Hyderabad Debates Health Insurance Model As Public Hospitals Decay

Thursday, July 18, 2013

On February 21, during the afternoon rush hour in a busy shopping center in downtown Hyderabad in the southern state of Andhra Pradesh, two makeshift bombs packed with bolts and nails were detonated in one of the deadliest terrorist attacks in the city’s history. Over 100 people were injured by the blasts, and many were transported for treatment to Osmania General Hospital, the largest public hospital in the city.

In the hours after they arrived at the hospital around 25 of these patients, some of whom were in critical condition, were transferred to a nearby private hospital. When asked to explain this risky patient transfer, the Osmania doctors pointed to broken equipment and a shortage of necessary drugs.

“The wards were in deplorable condition” and the hospital simply couldn’t handle the number of patients, said a report sent in March to the state’s chief minister, Nallari Kiran Kumar Reddy, by the Alumni Association of Osmania Medical College.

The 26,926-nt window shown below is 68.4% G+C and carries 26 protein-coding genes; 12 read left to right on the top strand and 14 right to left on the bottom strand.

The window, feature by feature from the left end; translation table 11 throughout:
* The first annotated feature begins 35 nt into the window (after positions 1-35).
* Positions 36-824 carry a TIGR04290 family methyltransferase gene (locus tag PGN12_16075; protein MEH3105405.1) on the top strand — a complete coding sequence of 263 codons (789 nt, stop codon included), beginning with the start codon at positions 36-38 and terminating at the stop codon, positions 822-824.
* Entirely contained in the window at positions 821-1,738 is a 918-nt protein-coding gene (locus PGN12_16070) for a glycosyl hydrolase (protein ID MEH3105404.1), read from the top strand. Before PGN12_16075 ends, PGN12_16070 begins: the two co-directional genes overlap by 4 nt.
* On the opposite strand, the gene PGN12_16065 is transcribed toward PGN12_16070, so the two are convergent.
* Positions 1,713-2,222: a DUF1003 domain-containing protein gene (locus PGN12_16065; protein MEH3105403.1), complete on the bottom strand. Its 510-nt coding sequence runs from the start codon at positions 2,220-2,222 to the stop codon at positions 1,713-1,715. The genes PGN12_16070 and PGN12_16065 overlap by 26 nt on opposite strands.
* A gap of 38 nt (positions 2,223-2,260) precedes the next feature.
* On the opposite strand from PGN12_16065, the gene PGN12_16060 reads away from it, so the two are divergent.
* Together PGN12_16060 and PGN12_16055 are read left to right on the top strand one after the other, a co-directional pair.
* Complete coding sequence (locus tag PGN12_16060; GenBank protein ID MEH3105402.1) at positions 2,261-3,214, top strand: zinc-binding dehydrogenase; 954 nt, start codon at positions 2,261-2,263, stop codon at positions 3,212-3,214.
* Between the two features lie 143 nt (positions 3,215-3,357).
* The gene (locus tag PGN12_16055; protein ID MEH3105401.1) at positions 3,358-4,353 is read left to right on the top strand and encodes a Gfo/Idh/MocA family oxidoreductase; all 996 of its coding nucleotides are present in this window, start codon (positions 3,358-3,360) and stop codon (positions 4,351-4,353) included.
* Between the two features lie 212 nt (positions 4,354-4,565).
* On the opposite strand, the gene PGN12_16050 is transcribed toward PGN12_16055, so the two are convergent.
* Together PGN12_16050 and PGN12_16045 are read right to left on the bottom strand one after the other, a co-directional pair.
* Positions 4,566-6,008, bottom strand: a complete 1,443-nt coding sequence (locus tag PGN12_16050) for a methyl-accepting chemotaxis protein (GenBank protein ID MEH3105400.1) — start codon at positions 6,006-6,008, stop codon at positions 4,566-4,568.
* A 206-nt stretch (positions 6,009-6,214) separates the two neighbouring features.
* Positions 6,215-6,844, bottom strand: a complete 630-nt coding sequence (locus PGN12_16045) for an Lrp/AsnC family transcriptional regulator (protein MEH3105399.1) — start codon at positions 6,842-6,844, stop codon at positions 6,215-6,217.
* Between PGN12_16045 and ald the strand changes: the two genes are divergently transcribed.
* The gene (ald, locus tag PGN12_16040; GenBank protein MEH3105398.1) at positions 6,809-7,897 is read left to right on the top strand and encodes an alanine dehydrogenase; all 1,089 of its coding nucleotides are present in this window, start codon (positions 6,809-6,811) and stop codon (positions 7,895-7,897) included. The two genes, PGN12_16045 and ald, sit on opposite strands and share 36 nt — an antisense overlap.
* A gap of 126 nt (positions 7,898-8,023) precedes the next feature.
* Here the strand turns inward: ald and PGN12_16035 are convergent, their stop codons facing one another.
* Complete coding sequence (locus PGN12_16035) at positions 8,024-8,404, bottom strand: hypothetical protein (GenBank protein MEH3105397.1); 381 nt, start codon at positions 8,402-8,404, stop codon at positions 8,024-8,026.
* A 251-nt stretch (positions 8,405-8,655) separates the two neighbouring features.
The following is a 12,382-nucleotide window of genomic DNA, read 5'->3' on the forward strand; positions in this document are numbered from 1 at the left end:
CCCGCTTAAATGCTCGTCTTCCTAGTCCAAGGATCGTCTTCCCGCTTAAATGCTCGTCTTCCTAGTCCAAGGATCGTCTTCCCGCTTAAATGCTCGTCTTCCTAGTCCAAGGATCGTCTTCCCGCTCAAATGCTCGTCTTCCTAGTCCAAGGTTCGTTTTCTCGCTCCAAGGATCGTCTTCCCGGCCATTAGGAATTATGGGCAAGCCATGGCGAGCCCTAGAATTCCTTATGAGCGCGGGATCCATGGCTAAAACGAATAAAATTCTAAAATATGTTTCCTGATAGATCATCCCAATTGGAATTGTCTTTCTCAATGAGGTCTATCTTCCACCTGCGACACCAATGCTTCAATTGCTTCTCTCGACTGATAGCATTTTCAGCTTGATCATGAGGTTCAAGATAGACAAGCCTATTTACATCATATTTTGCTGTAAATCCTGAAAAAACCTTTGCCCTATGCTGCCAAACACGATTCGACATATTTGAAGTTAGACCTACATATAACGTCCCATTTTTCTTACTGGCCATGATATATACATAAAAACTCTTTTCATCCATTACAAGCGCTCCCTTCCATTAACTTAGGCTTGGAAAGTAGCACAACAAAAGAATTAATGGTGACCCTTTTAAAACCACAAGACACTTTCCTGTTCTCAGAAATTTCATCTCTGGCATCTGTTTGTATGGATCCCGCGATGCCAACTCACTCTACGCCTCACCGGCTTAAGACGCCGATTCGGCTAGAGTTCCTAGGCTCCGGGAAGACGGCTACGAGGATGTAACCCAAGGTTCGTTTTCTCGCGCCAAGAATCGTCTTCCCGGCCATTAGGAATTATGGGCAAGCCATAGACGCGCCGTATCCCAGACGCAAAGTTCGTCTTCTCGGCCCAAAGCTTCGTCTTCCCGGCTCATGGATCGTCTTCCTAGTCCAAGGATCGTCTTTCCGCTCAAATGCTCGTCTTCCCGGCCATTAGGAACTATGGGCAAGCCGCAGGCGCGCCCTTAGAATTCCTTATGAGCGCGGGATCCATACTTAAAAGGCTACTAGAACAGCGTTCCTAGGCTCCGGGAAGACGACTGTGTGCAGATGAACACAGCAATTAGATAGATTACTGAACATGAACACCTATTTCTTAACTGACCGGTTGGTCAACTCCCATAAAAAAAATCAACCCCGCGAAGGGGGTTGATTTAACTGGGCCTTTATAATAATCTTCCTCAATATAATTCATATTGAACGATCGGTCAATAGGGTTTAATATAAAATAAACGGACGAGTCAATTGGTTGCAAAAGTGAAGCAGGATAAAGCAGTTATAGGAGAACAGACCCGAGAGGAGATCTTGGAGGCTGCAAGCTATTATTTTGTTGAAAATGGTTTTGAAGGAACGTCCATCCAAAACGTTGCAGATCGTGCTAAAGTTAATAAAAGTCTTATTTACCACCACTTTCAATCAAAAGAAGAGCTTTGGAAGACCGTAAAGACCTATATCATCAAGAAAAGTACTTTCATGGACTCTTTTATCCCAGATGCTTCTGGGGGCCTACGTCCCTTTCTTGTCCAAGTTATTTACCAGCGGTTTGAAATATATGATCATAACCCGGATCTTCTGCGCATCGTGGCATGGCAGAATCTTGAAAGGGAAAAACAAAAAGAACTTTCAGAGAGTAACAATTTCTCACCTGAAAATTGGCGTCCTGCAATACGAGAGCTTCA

Osmania Hospital was not an isolated case, but part of a long-term trend of neglect in the state’s public health care sector. The usual suspects blamed for the hospital’s failure included corruption in the Andhra Pradesh Medical Services and Infrastructure Development Corporation (A.P.M.S.I.D.C), the state government’s equipment procurement agency, and lack of funding. Some Osmania doctors, however, say that Andhra Pradesh’s popular health insurance program, Aarogyasri, also played a part.

Aarogyasri, founded in 2007 by then-Chief Minister Y.S. Rajasekhara Reddy, is the first program in India to provide government-subsidized health insurance to poor families in India. It covers all families with a yearly income of less than 60,000 rupees ($1,000), meaning that almost 85 percent of the state’s population qualifies. N Purendra Prasad, a sociologist at the University of Hyderabad, and his co-author, P Raghavendra, argued in an essay in theEconomic and Political Weekly, that it was the decisive factor in the Congress Party’s victory in the 2009 state elections for the Legislative Assembly.

Source: The New York Times (link opens in a new window)

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